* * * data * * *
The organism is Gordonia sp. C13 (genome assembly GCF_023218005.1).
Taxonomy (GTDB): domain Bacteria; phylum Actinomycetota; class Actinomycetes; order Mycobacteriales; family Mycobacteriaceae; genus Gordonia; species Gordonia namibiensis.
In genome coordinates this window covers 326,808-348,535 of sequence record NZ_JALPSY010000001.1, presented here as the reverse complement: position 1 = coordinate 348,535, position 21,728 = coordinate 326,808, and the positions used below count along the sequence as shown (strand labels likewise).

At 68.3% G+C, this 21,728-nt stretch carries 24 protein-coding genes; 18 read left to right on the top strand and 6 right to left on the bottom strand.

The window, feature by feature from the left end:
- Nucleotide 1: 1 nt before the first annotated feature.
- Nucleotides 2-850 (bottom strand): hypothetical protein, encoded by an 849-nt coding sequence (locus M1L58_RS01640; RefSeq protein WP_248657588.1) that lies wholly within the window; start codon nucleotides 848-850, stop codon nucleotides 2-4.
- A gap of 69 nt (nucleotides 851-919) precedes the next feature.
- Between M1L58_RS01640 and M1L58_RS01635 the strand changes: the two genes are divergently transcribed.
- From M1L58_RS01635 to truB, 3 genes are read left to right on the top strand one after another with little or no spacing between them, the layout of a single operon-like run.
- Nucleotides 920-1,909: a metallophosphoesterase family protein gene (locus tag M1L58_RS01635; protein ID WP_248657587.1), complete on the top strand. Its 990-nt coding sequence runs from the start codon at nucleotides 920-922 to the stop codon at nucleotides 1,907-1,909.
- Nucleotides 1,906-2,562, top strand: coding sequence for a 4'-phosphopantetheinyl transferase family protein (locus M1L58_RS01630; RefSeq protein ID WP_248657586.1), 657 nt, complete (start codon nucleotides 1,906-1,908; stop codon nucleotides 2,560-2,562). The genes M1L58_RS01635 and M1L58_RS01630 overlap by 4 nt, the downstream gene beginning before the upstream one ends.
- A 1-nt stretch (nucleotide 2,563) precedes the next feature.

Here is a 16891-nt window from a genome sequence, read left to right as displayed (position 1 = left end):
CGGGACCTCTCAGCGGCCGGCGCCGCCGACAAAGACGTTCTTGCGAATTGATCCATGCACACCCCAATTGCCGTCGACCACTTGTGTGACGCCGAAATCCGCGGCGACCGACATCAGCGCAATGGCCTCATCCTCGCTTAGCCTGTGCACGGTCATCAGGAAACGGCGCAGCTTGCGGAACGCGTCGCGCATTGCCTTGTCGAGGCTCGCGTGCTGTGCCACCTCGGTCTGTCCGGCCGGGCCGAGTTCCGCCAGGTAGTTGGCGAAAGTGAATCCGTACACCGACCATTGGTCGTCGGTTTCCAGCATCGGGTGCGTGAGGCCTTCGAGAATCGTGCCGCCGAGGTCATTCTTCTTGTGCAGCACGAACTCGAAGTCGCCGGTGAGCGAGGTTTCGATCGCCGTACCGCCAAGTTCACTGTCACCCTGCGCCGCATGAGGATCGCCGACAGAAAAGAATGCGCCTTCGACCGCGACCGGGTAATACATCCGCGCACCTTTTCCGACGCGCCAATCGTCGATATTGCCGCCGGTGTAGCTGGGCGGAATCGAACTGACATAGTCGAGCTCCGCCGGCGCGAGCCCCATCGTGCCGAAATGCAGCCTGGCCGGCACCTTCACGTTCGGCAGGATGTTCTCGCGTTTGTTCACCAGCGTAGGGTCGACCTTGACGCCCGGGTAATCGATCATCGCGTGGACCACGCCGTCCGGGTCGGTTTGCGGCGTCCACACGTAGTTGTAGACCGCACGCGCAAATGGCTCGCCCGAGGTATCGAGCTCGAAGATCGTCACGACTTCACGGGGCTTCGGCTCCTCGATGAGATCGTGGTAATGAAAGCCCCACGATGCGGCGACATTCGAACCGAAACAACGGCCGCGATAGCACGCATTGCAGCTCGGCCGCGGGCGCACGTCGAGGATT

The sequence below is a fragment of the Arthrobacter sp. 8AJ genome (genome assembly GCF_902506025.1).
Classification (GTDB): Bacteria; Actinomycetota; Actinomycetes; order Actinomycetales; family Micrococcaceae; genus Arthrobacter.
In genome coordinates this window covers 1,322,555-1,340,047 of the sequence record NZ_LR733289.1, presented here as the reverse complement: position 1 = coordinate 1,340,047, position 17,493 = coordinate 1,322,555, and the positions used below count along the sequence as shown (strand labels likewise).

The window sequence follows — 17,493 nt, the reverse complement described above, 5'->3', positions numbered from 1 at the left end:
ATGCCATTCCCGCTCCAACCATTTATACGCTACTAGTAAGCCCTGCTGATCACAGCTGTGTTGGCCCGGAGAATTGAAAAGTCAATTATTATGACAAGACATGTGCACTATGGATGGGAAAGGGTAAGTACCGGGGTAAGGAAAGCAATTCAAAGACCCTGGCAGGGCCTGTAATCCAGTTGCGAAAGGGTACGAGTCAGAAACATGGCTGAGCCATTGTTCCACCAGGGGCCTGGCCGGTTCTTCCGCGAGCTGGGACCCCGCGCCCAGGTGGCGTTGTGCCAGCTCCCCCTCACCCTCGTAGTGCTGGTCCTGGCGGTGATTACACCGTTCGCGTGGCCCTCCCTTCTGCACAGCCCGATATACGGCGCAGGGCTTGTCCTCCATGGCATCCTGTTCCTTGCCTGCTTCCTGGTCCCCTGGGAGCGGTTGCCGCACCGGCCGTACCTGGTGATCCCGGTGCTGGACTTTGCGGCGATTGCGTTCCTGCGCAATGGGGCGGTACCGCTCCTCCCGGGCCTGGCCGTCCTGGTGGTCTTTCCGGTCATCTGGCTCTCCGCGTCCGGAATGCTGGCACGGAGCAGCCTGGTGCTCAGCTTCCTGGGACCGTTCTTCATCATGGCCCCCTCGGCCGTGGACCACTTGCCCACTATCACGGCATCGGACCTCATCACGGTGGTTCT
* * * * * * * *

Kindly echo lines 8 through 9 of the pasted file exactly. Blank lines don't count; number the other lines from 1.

- A gap of 69 nt (nucleotides 851-919) precedes the next feature.
- Between M1L58_RS01640 and M1L58_RS01635 the strand changes: the two genes are divergently transcribed.